Wednesday, September 10, 2014

Flicker Wave

Northern Flickers are common enough year round here on the east coast of Vancouver Island, that it is easy to forget that they are actually migratory in much of this province, as well as Alaska and the Yukon. If one pays attention though, migratory waves of this species do occur, especially in Autumn, as the snow begins to fall in the far north.


In Moorecroft Regional Park, Northern Flickers do nest, but in low numbers. As far as I have been able to determine, there are only two breeding pairs occupying the 34 hectares within the park boundaries. Thus, except for the period right after fledging, or during a migratory wave, one rarely encounters more than a couple of Northern Flickers on a walk in the park.

On the morning of September 9, 2014 I was doing my morning walk around the park, and stopped in at Skipsey Pond to see if any migrants had flown in overnight. Checking the thickets of red-osier dogwood around the pond, I found a few Yellow-rumped Warblers, Black-throated gray Warblers, Warbling Vireos, and my first Ruby-crowned Kinglets of the fall. I also heard a lot of woodpecker activity in the snags that surround the pond. It took no time at all to spot a few of each of the five common woodpecker species here. And everywhere I looked, there were Northern Flickers. In the end I counted 17 of them around the small pond. A very impressive number for such a small area. Several hours later when I had finished my park rounds, the number had grown to 54 Northern Flickers, the highest count I have ever had in this park.

Returning home for breakfast and switching on the radio, reports of snow across the Yukon, northern BC, and even as far south as Calgary, made me wonder; Was it simply the time to head south, or were the large number of migrants all of a sudden triggered by the first snows of the season? Only the Flicker knows.    

Thursday, September 4, 2014

Return To Sandy Island









One of my favorite birding sites in the Vancouver Island region, has always been Sandy Island Provincial Park, or as it is known now, J├íji7em and Kw’ulh Marine Provincial Park. I have great memories of dozens of day trips and overnight camping trips to this large, partially wooded sand spit off the northern tip of Denman Island. Oddly enough, I hadn't been there in about 5 years. Difficulty in accessing this site, being the chief reason. In the past, one either had to own a boat, or do a moderately long hike in from Denman Island. Given the rising BC Ferries ticket prices, even getting to Denman Island has become expensive. A new, and slightly more affordable option was discovered by Sandy McRuer recently. We chartered a water taxi out of the Comox Marina, with a company called Scubashark. With 5 people, the cost was about $55 per person. Although the landing and departures at the island could stand some improvement (jumping off the bow into the water and wading ashore) it worked quite well, and I would highly recommend Scubashark to other birders looking for a way to access this excellent birding site.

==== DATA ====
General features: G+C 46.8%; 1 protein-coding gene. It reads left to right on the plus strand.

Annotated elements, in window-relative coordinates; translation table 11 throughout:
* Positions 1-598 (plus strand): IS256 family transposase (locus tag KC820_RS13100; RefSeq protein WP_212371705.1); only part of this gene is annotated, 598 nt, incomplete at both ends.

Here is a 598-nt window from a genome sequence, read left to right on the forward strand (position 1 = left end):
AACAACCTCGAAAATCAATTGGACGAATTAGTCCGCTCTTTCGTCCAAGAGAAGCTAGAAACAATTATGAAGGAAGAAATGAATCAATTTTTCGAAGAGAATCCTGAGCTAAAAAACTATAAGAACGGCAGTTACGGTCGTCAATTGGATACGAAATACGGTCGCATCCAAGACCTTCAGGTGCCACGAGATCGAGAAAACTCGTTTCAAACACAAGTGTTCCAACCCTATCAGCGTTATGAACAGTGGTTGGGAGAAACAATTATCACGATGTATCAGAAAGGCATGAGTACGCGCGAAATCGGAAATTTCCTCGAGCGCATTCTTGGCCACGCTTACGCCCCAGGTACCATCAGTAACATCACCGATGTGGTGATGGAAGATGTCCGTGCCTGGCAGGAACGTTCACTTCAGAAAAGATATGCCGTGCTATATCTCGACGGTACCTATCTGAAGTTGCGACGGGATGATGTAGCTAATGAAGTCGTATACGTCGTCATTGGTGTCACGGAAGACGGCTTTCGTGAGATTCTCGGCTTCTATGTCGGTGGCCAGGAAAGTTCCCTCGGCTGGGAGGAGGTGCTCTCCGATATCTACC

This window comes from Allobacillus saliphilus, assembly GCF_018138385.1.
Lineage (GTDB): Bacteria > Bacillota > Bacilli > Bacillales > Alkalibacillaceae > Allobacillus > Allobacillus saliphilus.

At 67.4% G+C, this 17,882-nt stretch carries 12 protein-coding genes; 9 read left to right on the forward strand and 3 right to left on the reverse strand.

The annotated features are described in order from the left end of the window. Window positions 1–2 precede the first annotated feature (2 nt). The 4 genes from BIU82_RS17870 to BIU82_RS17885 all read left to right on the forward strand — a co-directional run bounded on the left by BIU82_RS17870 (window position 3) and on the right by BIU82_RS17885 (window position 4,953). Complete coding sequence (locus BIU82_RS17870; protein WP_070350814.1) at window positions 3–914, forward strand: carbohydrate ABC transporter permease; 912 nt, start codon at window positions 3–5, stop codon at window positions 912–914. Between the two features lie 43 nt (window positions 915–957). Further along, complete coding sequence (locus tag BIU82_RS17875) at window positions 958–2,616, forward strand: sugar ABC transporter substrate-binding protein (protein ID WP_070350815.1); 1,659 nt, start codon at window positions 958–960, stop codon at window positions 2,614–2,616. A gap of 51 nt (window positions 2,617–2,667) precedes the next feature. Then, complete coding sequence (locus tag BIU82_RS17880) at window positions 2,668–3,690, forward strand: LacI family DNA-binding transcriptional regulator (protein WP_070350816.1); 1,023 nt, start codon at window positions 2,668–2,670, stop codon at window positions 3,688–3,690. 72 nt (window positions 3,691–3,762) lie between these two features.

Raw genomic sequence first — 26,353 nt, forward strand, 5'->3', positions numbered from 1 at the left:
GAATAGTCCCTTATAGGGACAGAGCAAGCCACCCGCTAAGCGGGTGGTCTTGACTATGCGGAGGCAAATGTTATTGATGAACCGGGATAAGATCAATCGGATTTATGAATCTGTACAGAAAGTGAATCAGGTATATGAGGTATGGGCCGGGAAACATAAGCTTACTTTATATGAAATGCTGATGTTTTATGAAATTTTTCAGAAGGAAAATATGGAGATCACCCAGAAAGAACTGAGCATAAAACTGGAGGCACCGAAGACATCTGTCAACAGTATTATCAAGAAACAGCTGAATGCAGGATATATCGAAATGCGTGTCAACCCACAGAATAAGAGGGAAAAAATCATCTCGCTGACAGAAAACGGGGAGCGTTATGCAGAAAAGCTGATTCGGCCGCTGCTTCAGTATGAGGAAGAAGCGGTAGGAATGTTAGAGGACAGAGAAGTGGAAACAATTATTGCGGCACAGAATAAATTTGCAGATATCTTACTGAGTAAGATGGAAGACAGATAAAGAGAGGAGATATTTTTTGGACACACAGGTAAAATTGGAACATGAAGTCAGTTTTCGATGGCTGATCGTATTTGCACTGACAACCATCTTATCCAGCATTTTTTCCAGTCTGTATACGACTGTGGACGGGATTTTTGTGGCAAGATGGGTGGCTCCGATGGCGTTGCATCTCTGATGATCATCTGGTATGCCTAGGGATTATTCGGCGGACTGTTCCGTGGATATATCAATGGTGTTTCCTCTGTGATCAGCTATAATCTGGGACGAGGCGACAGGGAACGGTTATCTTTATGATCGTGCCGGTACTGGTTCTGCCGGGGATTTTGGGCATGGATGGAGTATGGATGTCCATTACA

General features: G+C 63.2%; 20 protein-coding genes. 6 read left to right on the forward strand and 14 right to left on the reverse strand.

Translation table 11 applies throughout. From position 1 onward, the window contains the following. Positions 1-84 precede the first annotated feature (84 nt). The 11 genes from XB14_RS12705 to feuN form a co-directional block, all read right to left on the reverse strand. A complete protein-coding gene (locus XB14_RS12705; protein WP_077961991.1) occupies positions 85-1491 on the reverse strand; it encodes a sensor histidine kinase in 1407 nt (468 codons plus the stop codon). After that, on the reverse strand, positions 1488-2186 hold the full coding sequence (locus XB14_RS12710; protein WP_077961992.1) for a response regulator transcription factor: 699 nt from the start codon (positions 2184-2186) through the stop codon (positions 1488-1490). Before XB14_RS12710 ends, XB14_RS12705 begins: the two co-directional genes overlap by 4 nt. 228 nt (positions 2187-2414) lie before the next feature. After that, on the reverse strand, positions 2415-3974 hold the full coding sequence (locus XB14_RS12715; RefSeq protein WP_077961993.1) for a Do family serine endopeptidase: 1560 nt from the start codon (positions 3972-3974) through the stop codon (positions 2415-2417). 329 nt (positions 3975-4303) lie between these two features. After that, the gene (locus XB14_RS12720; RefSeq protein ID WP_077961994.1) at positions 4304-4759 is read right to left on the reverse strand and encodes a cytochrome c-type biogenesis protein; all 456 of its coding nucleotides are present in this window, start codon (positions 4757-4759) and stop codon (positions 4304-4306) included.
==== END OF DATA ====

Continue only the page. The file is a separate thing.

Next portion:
http://www.scubashark.com/Water_Taxi.html

We (Sandy, Don, Shelley, John and I) left the Comox Marina at about 8:40, and by 9:00 we were already birding. We spent the next 6 hours walking around Sandy Island, sometimes as a group, and sometimes by ourselves. We didn't bird all that intensively, and spent more time enjoying the looks at what we did discover, rather than rushing around looking for new ticks. With the leisurely pace, we were only able to explore one of the three Seal Islets, which would have undoubtedly increased the number of species seen. Still though, a completely enjoyable day out with some wonderful folks, and a few really great looks at birds one doesn't encounter here all that often. For me, the highlight of the day was a juvenile Pacific Golden-Plover that circled us and almost landed at our feet. The close up views of this bird in flight were spectacular, and although I've seen many of these birds in the past, this was the most amazing viewing I have ever experienced. This is the type of thing I look forward to at Sandy Island. We ended up recording 56 species on Sandy Island, and another 6 from the boat, for a 62 species day.

Species Recorded from Sandy Island: 56

Canada Goose
American Wigeon
Mallard
Northern Pintail
Harlequin Duck
Surf Scoter
White-winged Scoter
Black Scoter
Common loon
Horned grebe
Red-necked Grebe
Pelagic Cormorant
Great Blue Heron
Turkey Vulture
Merlin
Black-bellied Plover
American Golden-Plover
Pacific Golden-Plover
Semipalmated Plover
Killdeer
Greater Yellowlegs
Black Turnstone
Sanderling
Wetsern Sandpiper
Least Sandpiper
Baird's Sandpiper
Short-billed Dowitcher
Mew Gull
Ring-billed Gull